With respect to materiality, the records lend substantial credence to petitioner's testimony that he suffers from mental limitations - testimony that the ALJ determined was not credible. See Jackson v. Astrue, 467 F.App'x 214, 218 (4th Cir. 2012) ("[n]ot only did these [school records] provide documentation that the ALJ's decision was lacking and eliminate the ALJ's very reason for denying [petitioner's] claim, they also reinforced the credibility of [petitioner's] testimony"). In addition, and perhaps most importantly, the records are directly material to an analysis of Listing 12.05(C).

To meet the requirements of Listing 12.05(C) a claimant must demonstrate the following:

(1) deficits in adaptive functioning initially manifested... before age 22;
(2) [a] valid verbal, performance, or full scale IQ of 60 through 70; and,
(3) a physical or other mental impairment imposing an additional significant work-related limitation of function.

20 C.F.R. Pt. 404, Subpt. P., App'x 1, § 12.05; see Miller v. Astrue, 2009 WL 2568571 (N.D.N.Y. 2009) (Listing 12.05(C) requires claimant to show: "(1) significantly subaverage general intellectual functioning with deficits in adaptive functioning initially manifested before age 22; (2) a valid IQ score of 60 through 70; and (3) another severe physical or mental impairment").

The school records, particularly the intelligence scores, are directly material to the petitioner's disability determination because consideration of the records reasonably could have affected the ALJ's analysis of whether petitioner met the criteria for Listing 12.05. As an initial matter, the school records are directly material to the first prong of this listing because they are evidence that petitioner suffered a deficit prior to the age of twenty-two. Jackson v. Astrue, 467 F.App'x at 218 ("information reflected in the school records is directly material to [establishing a prong] of Listing 12.05C - the question of whether [claimant] suffered [a deficit prior to age 22]").

Despite the Commissioner's assertions to the contrary (Docket # 13 at 3), the fact that the scores are slightly outside the permissible range does not render them inapposite because "IQ scores between 71 and 75 can provide a basis for a determination of equivalency to Listing 12.05C." Johnson v. Barnhart, 312 F.Supp.2d 415, 426 (W.D.N.Y. 2003) (quoting Social Security Administration's Program Operations Manual System ("POMS") § DI 24515.056(d)(1)(c), available at http://www.socialsecurity.gov/regulations/index.htm)). Indeed, the ALJ relied upon the absence of these or similar records when concluding that petitioner did not meet the 12.05(C) listing. (Tr. 18) ("[t]he "paragraph C" criteria of Listing 12.05 are not indicated as there is no evidence of deficits of adaptive functioning before age 22 ) (emphasis added).

Additionally, with respect to prong three, which requires "another severe physical or mental impairment, " the ALJ found that petitioner had numerous severe physical impairments at step two of the analysis, including back pain, hypertension, and hypercholesterolemia. See Muntzert v. Astrue, 502 F.Supp.2d 1148, 1152 (D. Kan. 2007) ("[i]f the claimant has an additional physical or mental impairment(s) which is severe' at step two..., it will be considered to impose an additional and significant work-related limitation of function in accordance with Listing 12.05(C)) (citing 20 C.F.R., Part 404 Subpt. P, App'x 1 § 12.00 (A)). Accordingly, all that would be left for petitioner to meet Listing 12.05(C) is a valid IQ score between 60 and 70.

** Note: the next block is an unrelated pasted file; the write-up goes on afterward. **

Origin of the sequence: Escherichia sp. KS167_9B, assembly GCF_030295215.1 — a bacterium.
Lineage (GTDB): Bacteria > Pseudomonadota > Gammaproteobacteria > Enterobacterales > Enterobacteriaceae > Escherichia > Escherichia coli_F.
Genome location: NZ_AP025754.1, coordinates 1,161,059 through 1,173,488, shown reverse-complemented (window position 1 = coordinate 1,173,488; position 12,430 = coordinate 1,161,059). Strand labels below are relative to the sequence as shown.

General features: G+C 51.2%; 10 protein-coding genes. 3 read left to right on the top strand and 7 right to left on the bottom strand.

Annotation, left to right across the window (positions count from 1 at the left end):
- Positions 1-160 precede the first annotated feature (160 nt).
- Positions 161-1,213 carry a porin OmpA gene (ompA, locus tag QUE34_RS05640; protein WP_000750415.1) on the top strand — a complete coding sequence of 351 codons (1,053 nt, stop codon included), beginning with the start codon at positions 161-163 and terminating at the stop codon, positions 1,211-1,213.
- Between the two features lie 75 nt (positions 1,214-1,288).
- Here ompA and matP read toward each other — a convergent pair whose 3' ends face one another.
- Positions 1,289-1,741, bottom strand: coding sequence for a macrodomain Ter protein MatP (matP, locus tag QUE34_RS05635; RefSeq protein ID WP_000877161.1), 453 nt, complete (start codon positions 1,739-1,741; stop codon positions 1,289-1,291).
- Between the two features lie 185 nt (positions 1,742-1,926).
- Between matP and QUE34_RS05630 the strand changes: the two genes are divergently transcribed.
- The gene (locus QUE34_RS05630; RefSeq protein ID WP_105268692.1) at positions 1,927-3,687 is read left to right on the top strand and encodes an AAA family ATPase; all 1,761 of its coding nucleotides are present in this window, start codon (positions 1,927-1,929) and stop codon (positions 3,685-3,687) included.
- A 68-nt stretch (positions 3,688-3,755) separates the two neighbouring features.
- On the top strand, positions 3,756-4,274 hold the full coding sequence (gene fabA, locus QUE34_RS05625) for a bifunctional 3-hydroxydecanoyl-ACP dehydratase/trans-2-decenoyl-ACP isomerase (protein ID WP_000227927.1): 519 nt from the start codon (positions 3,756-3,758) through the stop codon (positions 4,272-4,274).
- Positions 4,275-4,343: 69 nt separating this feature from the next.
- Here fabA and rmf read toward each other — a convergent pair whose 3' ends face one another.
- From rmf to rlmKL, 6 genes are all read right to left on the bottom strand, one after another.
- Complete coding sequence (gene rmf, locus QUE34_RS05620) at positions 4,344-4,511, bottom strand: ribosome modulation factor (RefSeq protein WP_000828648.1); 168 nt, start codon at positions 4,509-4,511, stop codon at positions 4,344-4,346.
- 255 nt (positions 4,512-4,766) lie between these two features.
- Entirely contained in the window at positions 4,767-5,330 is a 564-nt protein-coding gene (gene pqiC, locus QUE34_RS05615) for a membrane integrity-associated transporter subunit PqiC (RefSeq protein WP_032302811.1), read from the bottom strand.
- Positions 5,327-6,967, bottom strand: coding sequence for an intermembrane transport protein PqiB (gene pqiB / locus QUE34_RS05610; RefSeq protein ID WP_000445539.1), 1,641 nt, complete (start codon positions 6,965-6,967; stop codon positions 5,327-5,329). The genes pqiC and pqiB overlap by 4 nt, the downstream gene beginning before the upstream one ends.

As petitioner concedes (Docket # 11-1 at 7 n.3), the intelligence scores contained in his school records are too stale to establish that petitioner has met the second prong of the listing. See Stutts v. Astrue, 489 F.Supp.2d 1291, 1293-94 (N.D. Ala. 2007) ("[b]ecause these IQ scores were achieved before the plaintiff reached the age of 16, they are not deemed to be valid as to the plaintiff's current level of intellectual functioning") (citing 20 C.F.R. Pt. 404, Subpt. P, App'x 1 at § 112.00 D(10)). Yet, petitioner's school records, including the intelligence scores, are material to the second prong of the listing because, had they been submitted during the hearing, they would have required the ALJ to order an intelligence exam to assess petitioner's current intelligence level. See Johnston v. Comm'r of Soc. Sec., 2012 WL 1030462, *3, 6 (S.D. Ohio 2012) (ALJ failed to develop the record by not ordering intelligence test where school records demonstrated claimant consistently performed poorly and where claimant testified that she could not read or write well, could only perform simple math and performed limited household chores including sweeping, assisting with laundry, cooking simple meals and occasionally grocery shopping with her daughters; "a cursory review of [claimant's] school records indicate a serious intellectual deficiency which the ALJ could not ignore"); Stutts v. Astrue, 489 F.Supp.2d at 1294-95 (ALJ failed to develop the record by not ordering an intelligence exam where claimant's childhood school records reflected IQ scores of 72; "standardized IQ testing was essential to a determination of whether the [claimant] meets Listing 12.05[;]... the action will be remanded for the administration of appropriate standardized intelligence testing"); Schwartz v. Halter, 134 F.Supp.2d 640, 646, 656-57 & n.18 (E.D. Pa. 2001) (ALJ erred in denying attorney's request for a consultative psychological examination where claimant's school records reflecting poor performance "produced sufficient evidence to put the ALJ on notice that he may have low intelligence"); see also Laveck v. Astrue, 2012 WL 4491110, *5-6 (N.D.N.Y. 2012) (ALJ failed to develop record by not ordering an intelligence exam where claimant testified that she had poor school performance and where consultative psychiatric exam suggested low average cognitive functioning; "there [was] scant medical evidence with regard to [claimant's] cognitive abilities[;]... [in] the absence of any evidence relating to this impairment, the ALJ should have ordered a consultative intelligence exam"); Johnson v. Barnhart, 312 F.Supp.2d at 426 (remanding for ALJ to evaluate whether claimant met Listing 12.05 where school records reflected an IQ of 72).